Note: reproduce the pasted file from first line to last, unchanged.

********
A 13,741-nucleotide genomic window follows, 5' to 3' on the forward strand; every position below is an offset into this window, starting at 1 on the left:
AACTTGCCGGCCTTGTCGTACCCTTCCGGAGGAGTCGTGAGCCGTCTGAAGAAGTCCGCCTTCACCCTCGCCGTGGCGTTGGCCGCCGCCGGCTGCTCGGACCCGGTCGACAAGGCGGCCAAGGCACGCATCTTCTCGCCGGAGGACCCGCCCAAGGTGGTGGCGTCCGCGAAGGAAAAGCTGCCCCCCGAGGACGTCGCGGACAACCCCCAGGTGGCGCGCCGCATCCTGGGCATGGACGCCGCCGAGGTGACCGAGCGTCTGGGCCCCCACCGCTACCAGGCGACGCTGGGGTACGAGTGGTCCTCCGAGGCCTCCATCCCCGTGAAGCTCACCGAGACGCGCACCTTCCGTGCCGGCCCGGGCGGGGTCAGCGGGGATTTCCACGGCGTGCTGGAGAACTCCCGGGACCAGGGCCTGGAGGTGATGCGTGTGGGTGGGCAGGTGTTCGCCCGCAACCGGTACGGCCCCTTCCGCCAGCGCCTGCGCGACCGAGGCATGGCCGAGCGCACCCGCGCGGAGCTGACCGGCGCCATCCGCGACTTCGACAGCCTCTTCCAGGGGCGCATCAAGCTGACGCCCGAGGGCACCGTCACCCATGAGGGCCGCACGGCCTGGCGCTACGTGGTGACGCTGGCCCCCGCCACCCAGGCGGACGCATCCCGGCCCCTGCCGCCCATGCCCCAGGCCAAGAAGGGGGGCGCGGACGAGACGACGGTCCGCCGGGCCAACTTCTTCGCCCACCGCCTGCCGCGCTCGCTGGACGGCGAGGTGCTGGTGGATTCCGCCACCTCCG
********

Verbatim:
A 13,741-nucleotide genomic window follows, 5' to 3' on the forward strand; every position below is an offset into this window, starting at 1 on the left:
AACTTGCCGGCCTTGTCGTACCCTTCCGGAGGAGTCGTGAGCCGTCTGAAGAAGTCCGCCTTCACCCTCGCCGTGGCGTTGGCCGCCGCCGGCTGCTCGGACCCGGTCGACAAGGCGGCCAAGGCACGCATCTTCTCGCCGGAGGACCCGCCCAAGGTGGTGGCGTCCGCGAAGGAAAAGCTGCCCCCCGAGGACGTCGCGGACAACCCCCAGGTGGCGCGCCGCATCCTGGGCATGGACGCCGCCGAGGTGACCGAGCGTCTGGGCCCCCACCGCTACCAGGCGACGCTGGGGTACGAGTGGTCCTCCGAGGCCTCCATCCCCGTGAAGCTCACCGAGACGCGCACCTTCCGTGCCGGCCCGGGCGGGGTCAGCGGGGATTTCCACGGCGTGCTGGAGAACTCCCGGGACCAGGGCCTGGAGGTGATGCGTGTGGGTGGGCAGGTGTTCGCCCGCAACCGGTACGGCCCCTTCCGCCAGCGCCTGCGCGACCGAGGCATGGCCGAGCGCACCCGCGCGGAGCTGACCGGCGCCATCCGCGACTTCGACAGCCTCTTCCAGGGGCGCATCAAGCTGACGCCCGAGGGCACCGTCACCCATGAGGGCCGCACGGCCTGGCGCTACGTGGTGACGCTGGCCCCCGCCACCCAGGCGGACGCATCCCGGCCCCTGCCGCCCATGCCCCAGGCCAAGAAGGGGGGCGCGGACGAGACGACGGTCCGCCGGGCCAACTTCTTCGCCCACCGCCTGCCGCGCTCGCTGGACGGCGAGGTGCTGGTGGATTCCGCCACCTCCG